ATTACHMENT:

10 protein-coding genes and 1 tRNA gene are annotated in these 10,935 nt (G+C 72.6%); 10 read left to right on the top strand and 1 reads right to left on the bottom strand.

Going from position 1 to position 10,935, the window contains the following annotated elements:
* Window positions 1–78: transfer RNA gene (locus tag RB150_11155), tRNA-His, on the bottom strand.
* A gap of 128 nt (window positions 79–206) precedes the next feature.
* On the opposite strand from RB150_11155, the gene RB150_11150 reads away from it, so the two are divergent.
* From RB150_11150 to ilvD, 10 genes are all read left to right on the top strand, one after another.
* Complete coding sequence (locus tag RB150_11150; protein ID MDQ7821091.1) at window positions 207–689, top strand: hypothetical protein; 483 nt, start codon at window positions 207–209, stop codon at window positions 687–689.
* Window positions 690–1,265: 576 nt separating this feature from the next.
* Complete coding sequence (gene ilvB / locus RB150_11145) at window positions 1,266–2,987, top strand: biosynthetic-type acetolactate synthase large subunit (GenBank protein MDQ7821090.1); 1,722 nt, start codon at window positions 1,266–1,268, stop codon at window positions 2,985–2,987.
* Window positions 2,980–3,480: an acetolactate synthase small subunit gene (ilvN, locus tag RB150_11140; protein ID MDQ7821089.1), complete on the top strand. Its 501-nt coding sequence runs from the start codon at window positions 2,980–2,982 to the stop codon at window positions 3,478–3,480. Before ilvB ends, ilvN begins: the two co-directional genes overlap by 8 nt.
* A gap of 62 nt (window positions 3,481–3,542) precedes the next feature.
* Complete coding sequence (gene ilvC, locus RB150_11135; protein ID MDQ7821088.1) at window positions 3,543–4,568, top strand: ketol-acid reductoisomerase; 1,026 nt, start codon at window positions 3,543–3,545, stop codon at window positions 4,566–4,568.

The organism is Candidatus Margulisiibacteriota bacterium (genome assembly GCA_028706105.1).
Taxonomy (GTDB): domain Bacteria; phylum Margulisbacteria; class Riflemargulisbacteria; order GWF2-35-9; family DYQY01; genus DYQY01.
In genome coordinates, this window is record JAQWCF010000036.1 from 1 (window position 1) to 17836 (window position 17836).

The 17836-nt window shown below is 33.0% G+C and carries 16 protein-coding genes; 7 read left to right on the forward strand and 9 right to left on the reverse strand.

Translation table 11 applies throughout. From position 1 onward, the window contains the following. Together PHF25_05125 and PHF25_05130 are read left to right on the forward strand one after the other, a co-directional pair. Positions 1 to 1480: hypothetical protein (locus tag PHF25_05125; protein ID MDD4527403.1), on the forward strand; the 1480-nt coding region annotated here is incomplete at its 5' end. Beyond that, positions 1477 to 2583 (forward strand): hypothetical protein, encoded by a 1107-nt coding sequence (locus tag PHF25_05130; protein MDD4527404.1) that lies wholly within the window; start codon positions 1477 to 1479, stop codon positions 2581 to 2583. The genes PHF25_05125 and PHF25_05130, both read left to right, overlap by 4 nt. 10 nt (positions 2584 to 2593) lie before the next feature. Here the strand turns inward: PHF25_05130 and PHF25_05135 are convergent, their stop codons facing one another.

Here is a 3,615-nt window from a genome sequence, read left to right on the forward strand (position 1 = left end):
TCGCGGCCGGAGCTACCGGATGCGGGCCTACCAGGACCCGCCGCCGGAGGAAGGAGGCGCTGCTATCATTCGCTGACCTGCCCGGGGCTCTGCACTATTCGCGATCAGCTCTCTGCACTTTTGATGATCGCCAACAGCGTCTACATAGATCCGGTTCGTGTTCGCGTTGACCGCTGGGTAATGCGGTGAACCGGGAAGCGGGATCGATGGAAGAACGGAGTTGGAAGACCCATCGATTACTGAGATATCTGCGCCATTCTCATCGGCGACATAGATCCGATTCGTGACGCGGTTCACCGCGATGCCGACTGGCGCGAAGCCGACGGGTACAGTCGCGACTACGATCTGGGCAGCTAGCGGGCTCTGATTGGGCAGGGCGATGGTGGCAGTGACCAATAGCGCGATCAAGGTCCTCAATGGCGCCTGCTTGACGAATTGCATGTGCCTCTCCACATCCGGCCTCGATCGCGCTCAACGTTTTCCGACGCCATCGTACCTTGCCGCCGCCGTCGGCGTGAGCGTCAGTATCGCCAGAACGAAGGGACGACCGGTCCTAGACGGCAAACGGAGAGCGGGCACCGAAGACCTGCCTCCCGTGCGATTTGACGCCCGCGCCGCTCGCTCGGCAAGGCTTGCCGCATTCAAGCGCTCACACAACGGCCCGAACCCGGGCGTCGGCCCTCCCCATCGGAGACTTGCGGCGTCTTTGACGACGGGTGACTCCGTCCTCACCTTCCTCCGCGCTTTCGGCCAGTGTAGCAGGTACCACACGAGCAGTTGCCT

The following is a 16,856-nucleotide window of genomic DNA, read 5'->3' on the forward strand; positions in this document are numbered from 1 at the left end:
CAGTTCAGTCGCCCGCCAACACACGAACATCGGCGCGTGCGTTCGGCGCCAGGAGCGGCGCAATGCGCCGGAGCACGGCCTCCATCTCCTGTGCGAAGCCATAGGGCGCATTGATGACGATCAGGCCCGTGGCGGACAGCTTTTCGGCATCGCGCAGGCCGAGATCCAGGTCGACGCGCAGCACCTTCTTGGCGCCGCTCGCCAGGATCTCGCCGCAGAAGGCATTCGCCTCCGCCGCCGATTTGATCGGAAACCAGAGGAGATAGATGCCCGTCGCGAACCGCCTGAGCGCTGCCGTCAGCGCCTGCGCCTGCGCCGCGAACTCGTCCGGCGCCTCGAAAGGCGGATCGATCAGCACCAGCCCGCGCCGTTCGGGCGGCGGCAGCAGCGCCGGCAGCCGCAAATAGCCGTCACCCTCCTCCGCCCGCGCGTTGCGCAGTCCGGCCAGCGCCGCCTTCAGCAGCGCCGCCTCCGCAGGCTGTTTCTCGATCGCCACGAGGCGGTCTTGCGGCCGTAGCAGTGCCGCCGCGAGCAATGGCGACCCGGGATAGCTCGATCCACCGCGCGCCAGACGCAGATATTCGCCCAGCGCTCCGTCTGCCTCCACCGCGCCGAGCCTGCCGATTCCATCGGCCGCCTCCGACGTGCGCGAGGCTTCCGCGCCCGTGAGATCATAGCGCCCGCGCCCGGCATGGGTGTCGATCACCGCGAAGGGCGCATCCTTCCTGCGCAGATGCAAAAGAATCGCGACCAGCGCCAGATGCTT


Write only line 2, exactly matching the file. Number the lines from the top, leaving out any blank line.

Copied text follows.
Going from position 1 to position 10,935, the window contains the following annotated elements: